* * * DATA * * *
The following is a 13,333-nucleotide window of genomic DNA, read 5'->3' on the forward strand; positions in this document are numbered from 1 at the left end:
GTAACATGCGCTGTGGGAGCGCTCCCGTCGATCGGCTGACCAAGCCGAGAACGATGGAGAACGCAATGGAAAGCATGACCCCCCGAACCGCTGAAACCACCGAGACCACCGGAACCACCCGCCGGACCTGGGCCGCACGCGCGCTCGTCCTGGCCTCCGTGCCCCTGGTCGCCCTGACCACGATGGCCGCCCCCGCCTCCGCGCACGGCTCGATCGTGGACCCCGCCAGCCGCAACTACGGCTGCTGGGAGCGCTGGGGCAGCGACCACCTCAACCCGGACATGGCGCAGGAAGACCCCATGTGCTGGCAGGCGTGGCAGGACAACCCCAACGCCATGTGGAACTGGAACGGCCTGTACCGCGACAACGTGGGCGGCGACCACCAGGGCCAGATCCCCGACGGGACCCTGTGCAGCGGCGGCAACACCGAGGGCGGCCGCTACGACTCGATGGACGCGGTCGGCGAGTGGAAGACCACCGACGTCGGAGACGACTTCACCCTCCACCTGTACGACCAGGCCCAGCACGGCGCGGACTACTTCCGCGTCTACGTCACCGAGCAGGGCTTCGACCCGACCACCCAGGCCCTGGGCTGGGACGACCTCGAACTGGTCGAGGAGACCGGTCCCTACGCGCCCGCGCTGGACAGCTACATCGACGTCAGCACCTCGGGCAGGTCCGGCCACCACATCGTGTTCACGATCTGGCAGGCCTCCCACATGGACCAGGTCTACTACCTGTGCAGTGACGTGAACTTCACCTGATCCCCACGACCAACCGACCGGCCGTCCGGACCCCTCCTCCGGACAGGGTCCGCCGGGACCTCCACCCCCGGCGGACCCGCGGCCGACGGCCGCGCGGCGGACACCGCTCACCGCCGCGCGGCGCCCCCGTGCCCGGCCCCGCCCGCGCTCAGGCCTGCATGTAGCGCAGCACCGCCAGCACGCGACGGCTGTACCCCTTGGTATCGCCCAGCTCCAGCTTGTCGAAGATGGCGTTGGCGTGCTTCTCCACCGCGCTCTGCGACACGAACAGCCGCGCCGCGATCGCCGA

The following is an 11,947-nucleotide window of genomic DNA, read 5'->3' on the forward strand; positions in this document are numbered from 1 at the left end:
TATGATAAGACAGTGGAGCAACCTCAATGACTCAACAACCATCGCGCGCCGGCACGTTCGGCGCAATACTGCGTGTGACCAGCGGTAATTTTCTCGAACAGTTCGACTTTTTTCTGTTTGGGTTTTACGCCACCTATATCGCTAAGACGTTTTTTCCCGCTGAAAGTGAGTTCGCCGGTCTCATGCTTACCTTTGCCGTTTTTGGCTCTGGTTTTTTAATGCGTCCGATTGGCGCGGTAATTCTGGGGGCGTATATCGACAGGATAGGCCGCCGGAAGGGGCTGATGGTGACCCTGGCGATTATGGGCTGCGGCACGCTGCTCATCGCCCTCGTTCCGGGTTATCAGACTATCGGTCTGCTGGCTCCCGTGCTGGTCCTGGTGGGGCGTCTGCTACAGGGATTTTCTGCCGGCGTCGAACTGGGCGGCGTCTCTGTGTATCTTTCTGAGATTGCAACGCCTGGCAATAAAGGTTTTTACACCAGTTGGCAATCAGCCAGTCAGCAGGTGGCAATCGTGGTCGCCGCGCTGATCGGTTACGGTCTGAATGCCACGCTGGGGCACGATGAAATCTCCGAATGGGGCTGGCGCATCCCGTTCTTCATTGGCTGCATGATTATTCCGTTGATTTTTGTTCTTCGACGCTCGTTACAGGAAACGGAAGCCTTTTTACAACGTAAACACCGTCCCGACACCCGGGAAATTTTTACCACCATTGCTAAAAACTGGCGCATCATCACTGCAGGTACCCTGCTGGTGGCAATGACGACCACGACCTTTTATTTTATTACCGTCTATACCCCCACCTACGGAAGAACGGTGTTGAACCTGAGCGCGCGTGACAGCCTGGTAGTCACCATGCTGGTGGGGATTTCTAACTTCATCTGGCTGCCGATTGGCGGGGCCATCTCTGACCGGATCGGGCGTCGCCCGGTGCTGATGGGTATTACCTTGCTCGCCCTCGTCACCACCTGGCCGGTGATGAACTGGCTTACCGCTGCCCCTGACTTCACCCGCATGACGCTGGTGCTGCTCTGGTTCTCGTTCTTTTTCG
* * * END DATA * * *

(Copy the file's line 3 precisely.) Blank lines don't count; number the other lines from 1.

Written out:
The following is an 11,947-nucleotide window of genomic DNA, read 5'->3' on the forward strand; positions in this document are numbered from 1 at the left end: